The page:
Water Voles in the Garden of England

Posted on October 2, 2013

At long last I’ve finally got around to visiting Kent in the hope of getting some photographs of stunning Water Voles. Immortalised as the famous Ratty in Kenneth Grahame’s book, The Wind in the Willows; these little guys are in fast decline across Britain. Water Voles were once widespread, but numbers fell by upto 90% in the 1990s as a result of habitat loss and also predation from such species as the non-native American Mink. There are still some strongholds across the wetland habitats on the eastern England fens and Somerset levels among other places. I visited an area which has reintroduced Water Voles through amazing habitat management and constant upkeep allowing you to get some fantastic views. The usual kit for most of my wildlife work is always outdoor clothing and possibly a hide; but this time it was chest waders! Lying down in all sorts of positions in the water, isn’t the comfiest for any length of time, but it was definitely worth it though to get the low down, intimate angles I was after. Also, an angle finder (basically a upside down periscope) for my camera helped me shoot from a low position without the need to have my eye up to the camera viewfinder, this made for a much more pleasant position.

Water Vole – Arvicola amphibius

It was a real pleasure to spend a day in the presence of these little critters. Water Voles are mainly active and feed for an hour or so, then sleep; then an hour later they’ll emerge again to do some more foraging. This provided some fantastic diverse views of them. When they’re active, other than the sound of running water all you can hear is the crunching sounds as these guys don’t stop munching away.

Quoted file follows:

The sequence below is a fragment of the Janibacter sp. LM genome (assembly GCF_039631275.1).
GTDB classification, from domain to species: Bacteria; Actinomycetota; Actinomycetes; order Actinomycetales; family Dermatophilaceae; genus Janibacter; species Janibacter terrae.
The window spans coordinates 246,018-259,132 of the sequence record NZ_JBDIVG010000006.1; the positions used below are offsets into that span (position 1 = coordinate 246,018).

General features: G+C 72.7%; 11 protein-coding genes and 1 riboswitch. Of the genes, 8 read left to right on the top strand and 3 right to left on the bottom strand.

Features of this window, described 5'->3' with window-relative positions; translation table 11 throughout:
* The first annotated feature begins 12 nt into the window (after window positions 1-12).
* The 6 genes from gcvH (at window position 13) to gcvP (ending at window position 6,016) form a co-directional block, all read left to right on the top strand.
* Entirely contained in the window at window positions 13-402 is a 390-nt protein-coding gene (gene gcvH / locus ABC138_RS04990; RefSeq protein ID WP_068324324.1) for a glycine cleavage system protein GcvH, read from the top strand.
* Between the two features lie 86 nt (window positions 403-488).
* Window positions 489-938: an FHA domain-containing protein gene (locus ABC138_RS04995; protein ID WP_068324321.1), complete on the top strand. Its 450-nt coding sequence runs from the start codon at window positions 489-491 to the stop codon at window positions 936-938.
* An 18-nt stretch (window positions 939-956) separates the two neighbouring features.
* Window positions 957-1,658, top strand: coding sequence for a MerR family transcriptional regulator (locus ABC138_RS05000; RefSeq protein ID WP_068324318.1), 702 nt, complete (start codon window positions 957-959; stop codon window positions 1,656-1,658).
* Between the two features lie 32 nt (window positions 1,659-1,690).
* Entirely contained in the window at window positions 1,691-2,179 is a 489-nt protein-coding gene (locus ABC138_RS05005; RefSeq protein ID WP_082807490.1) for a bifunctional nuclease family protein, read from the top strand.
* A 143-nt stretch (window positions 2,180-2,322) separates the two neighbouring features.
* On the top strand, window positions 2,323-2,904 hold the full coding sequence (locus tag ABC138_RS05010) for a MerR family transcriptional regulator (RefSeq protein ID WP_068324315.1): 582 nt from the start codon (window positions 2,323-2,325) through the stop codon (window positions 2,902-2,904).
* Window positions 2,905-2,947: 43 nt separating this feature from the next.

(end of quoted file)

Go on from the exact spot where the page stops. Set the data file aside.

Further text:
Water Vole – Arvicola amphibius

Up to two thirds of their body weight they have to consume every day, it’s an astounding figure and one I would definitely struggle with. Through management of the site, they are obviously more used to people’s presence than regular out in the sticks wild voles, but it still doesn’t make it any easier photographing them. You still need to sit quietly and wait patiently as with any other species of wildlife. Water Voles have amazing sense of smell and their eyesight functions mainly on movement, so as long as you don’t make any fast gestures or shuffle around to much, then they tolerate you.

Water Vole – Arvicola amphibius

 

Water Vole – Arvicola amphibius

 

Water Vole – Arvicola amphibius

 

Water Vole – Arvicola amphibius

 

Water Vole – Arvicola amphibius

 

Water Vole – Arvicola amphibius

 

Water Vole – Arvicola amphibius

 

Water Vole – Arvicola amphibius

 

Water Vole – Arvicola amphibius

 

Water Vole – Arvicola amphibius

 

Water Vole – Arvicola amphibius

 

Water Vole – Arvicola amphibius

 

Water Vole – Arvicola amphibius

 

Water Vole – Arvicola amphibius

 

Water Vole – Arvicola amphibius

 

Water Vole – Arvicola amphibius

 

Water Vole – Arvicola amphibius

 

Water Vole – Arvicola amphibius

 

Water Vole – Arvicola amphibius

 

Water Vole – Arvicola amphibius

 

Water Vole – Arvicola amphibius

Here’s a short compilation of clips from my day with Water Voles (turn on HD)

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